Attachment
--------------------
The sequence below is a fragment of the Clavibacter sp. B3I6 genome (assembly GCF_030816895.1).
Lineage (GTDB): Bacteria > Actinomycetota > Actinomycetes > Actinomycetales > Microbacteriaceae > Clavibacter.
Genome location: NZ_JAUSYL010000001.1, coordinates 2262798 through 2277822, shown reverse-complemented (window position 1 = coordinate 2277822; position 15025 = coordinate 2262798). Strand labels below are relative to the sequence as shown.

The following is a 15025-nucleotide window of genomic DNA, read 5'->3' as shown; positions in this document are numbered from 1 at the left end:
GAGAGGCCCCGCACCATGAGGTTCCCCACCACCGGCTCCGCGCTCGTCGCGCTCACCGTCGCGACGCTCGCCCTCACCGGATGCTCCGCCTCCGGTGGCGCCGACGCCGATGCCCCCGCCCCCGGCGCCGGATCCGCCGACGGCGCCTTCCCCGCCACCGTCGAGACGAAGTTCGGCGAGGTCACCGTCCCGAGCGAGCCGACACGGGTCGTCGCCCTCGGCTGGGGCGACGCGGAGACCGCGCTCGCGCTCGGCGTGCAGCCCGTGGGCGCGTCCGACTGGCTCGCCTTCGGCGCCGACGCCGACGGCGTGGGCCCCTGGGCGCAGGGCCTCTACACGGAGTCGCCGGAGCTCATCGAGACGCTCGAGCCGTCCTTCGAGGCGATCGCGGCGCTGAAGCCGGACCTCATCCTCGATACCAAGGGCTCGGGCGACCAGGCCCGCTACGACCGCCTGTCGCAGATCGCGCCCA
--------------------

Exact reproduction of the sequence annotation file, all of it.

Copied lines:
The sequence below is a fragment of the Clavibacter sp. B3I6 genome (assembly GCF_030816895.1).
Lineage (GTDB): Bacteria > Actinomycetota > Actinomycetes > Actinomycetales > Microbacteriaceae > Clavibacter.
Genome location: NZ_JAUSYL010000001.1, coordinates 2262798 through 2277822, shown reverse-complemented (window position 1 = coordinate 2277822; position 15025 = coordinate 2262798). Strand labels below are relative to the sequence as shown.

The following is a 15025-nucleotide window of genomic DNA, read 5'->3' as shown; positions in this document are numbered from 1 at the left end:
GAGAGGCCCCGCACCATGAGGTTCCCCACCACCGGCTCCGCGCTCGTCGCGCTCACCGTCGCGACGCTCGCCCTCACCGGATGCTCCGCCTCCGGTGGCGCCGACGCCGATGCCCCCGCCCCCGGCGCCGGATCCGCCGACGGCGCCTTCCCCGCCACCGTCGAGACGAAGTTCGGCGAGGTCACCGTCCCGAGCGAGCCGACACGGGTCGTCGCCCTCGGCTGGGGCGACGCGGAGACCGCGCTCGCGCTCGGCGTGCAGCCCGTGGGCGCGTCCGACTGGCTCGCCTTCGGCGCCGACGCCGACGGCGTGGGCCCCTGGGCGCAGGGCCTCTACACGGAGTCGCCGGAGCTCATCGAGACGCTCGAGCCGTCCTTCGAGGCGATCGCGGCGCTGAAGCCGGACCTCATCCTCGATACCAAGGGCTCGGGCGACCAGGCCCGCTACGACCGCCTGTCGCAGATCGCGCCCA